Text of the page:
8 Error calculation The wavelength of unknown spectral line is determined from the relation: sinθ λ nn Therefore, the maximum proportional error in the determination of is δλ cos δ λ sinθ δλ δθ.(a) λ tanθ measured from the difference between two readings corresponding to two positions of the telescope. Hence is equal to the value of one vernier constant (in radian). Substituting the measured values of and the value of in eqn. (A) and multiplying by 00, the maximum percentage error in can be calculated. 0

9 Discussion (i) When mounting the grating on the prism table, if the ruled surface of the grating is towards the collimator, two images are viewed in the telescope placed with its axis normal to that of the collimator. The two images are formed by reflection at the front and back surfaces of the grating. In this case, work is to be done with the front surface image. To distinguish between the front and back surface images, an electrical lamp is to be placed behind the sodium flame. Both the monochromatic sodium light and the white light are incident on the grating. The image formed by reflection of the white light from the back surface of the grating will be coloured. This image is ignored and the adjustments for making the plane of the grating vertical are to be done with the other image. (ii) When the ruled surface of the grating is in the side of the collimator, the prism table is to be rotated through 45 0 in the proper direction to make the unruled surface of grating normal to the rays from the collimator. Also, it should be placed on the prism table so as to get the maximum area of the surface exposed to the incident light. (iii) The slit should be made very narrow to increase the brightness of the higher order diffracted images. (iv) The source position should be so adjusted as to make the diffracted images on both sides of the central one equally bright. (v) If necessary, the slit illumination can be increased by forming an image of the source on the slit by inserting a convex lens of short focal length between the slit and the source. (vi) While rotating the telescope, it should be moved always in the same direction so as to avoid any back-lash error. Questions. In this experiment, how does diffraction occur?. What is a plane transmission diffraction grating? 3. What is a reflection grating? 4. How are commercial gratings made? 5. What type of grating do you use for your experiment? 6. Define grating element and corresponding points. 7. What is the effect of increasing the number of lines per cm on the grating? 8. What do you understand by the angular dispersive power of the grating? 9. How does the angular dispersive power of the grating vary with (i) the order number n of the spectrum, (ii) the grating element or the number of lines per cm in the grating, and (iii) the wavelength? 0. Distinguish between a grating spectrum and a prismatic spectrum.. What will happen if the slit is illuminated with white light?. What will happen if the rulings of the grating are not parallel and the distance between two consecutive rulings is not constant? 3. What is the SI unit of wavelength? 4. What happens if the ruled surface of the grating faces the collimator? 0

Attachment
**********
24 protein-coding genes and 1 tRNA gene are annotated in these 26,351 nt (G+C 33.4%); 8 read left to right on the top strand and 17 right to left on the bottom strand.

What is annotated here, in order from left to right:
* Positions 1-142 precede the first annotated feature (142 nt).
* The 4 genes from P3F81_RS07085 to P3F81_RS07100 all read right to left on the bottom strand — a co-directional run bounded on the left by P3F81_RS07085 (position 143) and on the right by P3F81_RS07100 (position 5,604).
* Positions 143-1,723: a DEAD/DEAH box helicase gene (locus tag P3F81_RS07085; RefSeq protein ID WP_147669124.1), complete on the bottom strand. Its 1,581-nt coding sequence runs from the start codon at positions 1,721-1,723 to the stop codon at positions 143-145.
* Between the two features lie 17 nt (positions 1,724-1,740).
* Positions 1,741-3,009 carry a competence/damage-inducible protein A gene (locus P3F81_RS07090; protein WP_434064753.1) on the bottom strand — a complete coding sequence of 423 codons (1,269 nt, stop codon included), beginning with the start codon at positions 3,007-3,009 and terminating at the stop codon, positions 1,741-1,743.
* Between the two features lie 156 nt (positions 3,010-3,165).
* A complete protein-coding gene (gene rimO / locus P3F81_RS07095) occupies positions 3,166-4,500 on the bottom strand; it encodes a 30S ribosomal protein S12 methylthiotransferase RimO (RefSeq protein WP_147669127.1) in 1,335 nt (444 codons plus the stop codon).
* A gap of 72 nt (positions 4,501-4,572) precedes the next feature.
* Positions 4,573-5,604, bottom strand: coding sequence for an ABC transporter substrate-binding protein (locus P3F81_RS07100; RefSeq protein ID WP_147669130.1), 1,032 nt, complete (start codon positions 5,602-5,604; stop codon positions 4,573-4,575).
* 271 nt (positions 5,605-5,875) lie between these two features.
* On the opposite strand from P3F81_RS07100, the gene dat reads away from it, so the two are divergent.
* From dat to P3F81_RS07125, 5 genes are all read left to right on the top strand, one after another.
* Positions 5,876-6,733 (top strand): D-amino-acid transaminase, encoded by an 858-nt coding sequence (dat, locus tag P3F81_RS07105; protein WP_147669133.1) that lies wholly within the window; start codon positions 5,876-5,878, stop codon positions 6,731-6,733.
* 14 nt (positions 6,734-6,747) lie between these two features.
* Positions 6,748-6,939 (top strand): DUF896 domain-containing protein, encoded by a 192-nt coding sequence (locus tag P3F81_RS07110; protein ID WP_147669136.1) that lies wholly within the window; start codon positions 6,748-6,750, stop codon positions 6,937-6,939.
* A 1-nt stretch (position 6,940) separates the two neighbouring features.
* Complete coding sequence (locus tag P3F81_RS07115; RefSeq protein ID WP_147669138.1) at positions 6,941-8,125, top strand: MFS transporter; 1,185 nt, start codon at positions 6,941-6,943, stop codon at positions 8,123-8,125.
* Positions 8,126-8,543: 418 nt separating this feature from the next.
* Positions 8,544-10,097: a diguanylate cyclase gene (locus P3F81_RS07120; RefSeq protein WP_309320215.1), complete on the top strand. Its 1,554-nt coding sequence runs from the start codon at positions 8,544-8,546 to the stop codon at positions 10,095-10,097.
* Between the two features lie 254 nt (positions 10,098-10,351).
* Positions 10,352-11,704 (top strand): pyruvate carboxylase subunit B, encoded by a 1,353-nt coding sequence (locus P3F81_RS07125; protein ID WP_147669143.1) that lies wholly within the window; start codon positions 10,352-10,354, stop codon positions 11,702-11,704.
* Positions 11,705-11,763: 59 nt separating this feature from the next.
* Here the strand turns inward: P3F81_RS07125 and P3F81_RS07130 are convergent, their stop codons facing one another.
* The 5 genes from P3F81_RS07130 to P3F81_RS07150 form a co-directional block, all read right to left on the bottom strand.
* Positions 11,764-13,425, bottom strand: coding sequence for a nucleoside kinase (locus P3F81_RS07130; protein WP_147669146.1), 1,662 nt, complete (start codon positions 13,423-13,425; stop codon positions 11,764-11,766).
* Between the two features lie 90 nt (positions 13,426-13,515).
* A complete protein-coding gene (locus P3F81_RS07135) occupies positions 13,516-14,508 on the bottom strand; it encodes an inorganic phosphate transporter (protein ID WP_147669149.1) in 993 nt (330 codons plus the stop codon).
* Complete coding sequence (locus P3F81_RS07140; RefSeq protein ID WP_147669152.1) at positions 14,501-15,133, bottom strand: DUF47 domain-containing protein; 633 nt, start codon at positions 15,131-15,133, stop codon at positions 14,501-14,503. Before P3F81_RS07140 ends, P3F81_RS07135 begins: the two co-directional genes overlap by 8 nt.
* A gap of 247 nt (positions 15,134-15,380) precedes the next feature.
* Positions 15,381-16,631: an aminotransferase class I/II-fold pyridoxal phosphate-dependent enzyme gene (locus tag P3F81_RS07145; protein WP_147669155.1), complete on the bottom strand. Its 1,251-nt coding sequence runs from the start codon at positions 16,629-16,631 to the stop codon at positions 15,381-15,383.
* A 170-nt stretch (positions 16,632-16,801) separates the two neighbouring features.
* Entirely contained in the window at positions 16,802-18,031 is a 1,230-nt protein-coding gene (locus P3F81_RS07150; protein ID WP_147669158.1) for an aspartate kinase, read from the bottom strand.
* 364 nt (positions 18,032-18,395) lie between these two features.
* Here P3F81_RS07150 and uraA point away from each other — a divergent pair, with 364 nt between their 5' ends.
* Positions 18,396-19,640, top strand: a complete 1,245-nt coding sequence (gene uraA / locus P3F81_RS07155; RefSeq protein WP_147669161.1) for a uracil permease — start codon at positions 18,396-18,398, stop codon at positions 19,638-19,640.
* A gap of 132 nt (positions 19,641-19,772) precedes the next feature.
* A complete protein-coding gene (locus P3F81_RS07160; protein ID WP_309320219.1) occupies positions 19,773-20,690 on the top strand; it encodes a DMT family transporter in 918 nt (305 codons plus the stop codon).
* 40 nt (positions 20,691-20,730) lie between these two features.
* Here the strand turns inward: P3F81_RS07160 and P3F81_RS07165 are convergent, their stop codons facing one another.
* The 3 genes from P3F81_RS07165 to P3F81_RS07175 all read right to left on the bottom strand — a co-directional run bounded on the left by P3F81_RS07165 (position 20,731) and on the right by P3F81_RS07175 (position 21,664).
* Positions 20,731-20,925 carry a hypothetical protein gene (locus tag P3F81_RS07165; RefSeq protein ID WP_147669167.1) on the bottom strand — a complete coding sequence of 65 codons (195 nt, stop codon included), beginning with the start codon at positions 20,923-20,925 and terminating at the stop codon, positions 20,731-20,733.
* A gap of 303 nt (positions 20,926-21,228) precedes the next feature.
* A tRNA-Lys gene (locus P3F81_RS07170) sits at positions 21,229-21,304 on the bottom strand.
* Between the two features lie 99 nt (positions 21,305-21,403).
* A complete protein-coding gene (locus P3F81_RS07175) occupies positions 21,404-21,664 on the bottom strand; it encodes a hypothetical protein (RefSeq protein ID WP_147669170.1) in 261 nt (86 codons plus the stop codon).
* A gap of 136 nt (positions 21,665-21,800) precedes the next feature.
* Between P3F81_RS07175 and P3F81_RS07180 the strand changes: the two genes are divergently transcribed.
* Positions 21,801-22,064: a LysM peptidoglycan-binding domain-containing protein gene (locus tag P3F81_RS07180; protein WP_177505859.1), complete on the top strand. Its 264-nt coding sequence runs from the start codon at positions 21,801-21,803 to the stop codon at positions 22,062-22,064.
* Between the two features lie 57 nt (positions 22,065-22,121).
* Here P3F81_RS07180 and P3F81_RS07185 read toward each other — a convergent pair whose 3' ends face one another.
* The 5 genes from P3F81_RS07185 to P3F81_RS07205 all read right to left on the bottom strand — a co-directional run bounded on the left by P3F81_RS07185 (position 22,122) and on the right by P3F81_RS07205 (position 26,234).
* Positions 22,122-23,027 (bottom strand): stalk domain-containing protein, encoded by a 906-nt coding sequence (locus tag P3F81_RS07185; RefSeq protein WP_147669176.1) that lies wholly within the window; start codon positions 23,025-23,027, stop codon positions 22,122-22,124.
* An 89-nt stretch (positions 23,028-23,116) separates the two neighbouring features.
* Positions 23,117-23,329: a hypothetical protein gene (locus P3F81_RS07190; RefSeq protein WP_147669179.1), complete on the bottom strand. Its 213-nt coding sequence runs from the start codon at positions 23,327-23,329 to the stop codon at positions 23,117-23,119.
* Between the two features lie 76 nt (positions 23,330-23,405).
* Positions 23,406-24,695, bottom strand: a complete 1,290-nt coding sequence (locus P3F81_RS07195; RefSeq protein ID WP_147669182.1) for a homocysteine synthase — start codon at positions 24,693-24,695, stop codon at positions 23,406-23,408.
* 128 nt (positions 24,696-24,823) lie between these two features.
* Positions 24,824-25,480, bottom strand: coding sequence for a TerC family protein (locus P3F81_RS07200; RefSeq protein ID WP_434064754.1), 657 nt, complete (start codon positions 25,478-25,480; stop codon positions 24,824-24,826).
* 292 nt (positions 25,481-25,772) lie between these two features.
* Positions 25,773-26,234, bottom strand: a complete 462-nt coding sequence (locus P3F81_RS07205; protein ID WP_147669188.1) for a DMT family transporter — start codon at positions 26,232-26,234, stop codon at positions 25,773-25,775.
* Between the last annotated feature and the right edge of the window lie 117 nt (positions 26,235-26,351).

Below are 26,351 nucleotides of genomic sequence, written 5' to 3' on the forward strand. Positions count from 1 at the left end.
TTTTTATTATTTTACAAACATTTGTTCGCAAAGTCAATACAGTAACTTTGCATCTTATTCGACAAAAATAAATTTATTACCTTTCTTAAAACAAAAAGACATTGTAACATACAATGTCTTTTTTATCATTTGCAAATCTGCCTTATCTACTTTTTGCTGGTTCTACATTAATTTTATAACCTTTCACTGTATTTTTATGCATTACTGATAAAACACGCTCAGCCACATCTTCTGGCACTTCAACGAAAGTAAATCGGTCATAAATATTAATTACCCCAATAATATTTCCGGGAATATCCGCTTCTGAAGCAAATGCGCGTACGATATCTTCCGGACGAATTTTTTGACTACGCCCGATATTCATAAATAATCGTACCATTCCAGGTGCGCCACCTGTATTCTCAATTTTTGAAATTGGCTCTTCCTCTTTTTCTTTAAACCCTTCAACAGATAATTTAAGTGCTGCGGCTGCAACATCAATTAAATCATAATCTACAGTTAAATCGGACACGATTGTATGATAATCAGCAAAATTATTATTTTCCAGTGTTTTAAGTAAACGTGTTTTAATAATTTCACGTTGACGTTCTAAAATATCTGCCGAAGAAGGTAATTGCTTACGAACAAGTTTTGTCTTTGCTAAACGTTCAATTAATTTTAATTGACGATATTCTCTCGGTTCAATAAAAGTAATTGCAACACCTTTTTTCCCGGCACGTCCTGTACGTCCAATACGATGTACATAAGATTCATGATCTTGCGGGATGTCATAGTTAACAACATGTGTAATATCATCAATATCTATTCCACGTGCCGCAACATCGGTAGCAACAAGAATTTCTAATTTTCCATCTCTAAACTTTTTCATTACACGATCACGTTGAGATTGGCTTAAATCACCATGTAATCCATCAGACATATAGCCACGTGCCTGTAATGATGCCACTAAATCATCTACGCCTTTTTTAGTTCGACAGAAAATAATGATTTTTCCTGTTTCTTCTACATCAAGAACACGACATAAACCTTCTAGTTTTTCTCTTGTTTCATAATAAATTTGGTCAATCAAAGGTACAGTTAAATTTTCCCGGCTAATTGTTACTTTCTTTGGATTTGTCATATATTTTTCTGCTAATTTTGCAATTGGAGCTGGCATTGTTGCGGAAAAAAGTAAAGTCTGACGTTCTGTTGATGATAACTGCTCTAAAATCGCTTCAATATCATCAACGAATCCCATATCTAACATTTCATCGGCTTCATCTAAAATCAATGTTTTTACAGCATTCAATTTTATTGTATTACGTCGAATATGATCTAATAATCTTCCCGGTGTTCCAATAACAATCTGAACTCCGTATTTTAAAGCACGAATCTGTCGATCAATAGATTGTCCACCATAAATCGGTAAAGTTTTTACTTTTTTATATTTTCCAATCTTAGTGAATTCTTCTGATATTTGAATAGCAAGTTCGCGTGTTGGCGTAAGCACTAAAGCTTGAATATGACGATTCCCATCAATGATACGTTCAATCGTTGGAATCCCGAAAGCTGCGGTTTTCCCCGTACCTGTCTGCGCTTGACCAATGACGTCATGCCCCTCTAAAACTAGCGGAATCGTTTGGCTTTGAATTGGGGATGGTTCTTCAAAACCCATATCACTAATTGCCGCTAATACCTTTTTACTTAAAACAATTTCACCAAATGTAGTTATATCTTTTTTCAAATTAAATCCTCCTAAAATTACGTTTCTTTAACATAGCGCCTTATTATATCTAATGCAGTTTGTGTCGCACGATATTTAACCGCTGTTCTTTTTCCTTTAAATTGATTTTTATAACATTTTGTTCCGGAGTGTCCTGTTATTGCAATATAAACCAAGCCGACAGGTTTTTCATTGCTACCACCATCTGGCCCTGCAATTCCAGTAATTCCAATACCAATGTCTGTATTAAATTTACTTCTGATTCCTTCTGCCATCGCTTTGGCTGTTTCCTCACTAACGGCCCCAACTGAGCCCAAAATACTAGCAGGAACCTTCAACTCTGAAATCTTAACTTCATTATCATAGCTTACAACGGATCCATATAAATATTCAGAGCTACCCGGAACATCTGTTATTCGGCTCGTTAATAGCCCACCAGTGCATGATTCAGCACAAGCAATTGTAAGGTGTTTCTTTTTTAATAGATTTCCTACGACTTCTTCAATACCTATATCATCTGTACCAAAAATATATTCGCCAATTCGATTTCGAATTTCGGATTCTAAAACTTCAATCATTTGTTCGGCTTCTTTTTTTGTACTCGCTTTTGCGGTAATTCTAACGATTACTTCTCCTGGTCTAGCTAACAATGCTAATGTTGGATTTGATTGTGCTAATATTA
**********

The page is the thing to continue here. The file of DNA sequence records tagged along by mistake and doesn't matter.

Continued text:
10 5. What do you mean by the resolving power of a grating? 6. How can you experimentally verify that the incident rays are normal to the grating surface? 7. What are the uses of a diffraction grating? References. Fundamental of Optics by F. Jenkins and H. White 535 JEN/F. Optics by A.Ghatak 535 GHA/O 3. Optics by E. Hecht 535 HEC/O 03